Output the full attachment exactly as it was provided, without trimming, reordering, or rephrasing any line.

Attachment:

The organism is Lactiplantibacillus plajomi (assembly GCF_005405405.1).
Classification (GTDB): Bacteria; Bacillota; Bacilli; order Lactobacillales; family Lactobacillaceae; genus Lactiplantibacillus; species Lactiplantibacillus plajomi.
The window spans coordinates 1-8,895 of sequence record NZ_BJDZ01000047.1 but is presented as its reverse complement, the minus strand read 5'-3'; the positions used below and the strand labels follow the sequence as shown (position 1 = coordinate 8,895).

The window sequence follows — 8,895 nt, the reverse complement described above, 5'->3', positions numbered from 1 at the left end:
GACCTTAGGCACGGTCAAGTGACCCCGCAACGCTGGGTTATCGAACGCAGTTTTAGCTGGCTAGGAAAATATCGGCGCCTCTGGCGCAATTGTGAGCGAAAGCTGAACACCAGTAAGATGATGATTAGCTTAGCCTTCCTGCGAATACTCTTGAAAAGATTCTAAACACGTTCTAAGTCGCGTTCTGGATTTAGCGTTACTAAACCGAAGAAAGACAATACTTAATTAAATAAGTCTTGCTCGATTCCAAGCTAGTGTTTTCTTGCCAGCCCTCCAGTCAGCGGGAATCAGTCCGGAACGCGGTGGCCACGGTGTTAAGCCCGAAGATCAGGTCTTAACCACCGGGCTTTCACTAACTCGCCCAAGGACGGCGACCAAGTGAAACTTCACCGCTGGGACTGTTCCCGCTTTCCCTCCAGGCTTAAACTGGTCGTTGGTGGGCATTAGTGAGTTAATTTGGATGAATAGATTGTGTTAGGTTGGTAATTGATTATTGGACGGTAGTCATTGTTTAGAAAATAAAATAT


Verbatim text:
The organism is Lactiplantibacillus plajomi (assembly GCF_005405405.1).
Classification (GTDB): Bacteria; Bacillota; Bacilli; order Lactobacillales; family Lactobacillaceae; genus Lactiplantibacillus; species Lactiplantibacillus plajomi.
The window spans coordinates 1-8,895 of sequence record NZ_BJDZ01000047.1 but is presented as its reverse complement, the minus strand read 5'-3'; the positions used below and the strand labels follow the sequence as shown (position 1 = coordinate 8,895).

The window sequence follows — 8,895 nt, the reverse complement described above, 5'->3', positions numbered from 1 at the left end:
GACCTTAGGCACGGTCAAGTGACCCCGCAACGCTGGGTTATCGAACGCAGTTTTAGCTGGCTAGGAAAATATCGGCGCCTCTGGCGCAATTGTGAGCGAAAGCTGAACACCAGTAAGATGATGATTAGCTTAGCCTTCCTGCGAATACTCTTGAAAAGATTCTAAACACGTTCTAAGTCGCGTTCTGGATTTAGCGTTACTAAACCGAAGAAAGACAATACTTAATTAAATAAGTCTTGCTCGATTCCAAGCTAGTGTTTTCTTGCCAGCCCTCCAGTCAGCGGGAATCAGTCCGGAACGCGGTGGCCACGGTGTTAAGCCCGAAGATCAGGTCTTAACCACCGGGCTTTCACTAACTCGCCCAAGGACGGCGACCAAGTGAAACTTCACCGCTGGGACTGTTCCCGCTTTCCCTCCAGGCTTAAACTGGTCGTTGGTGGGCATTAGTGAGTTAATTTGGATGAATAGATTGTGTTAGGTTGGTAATTGATTATTGGACGGTAGTCATTGTTTAGAAAATAAAATAT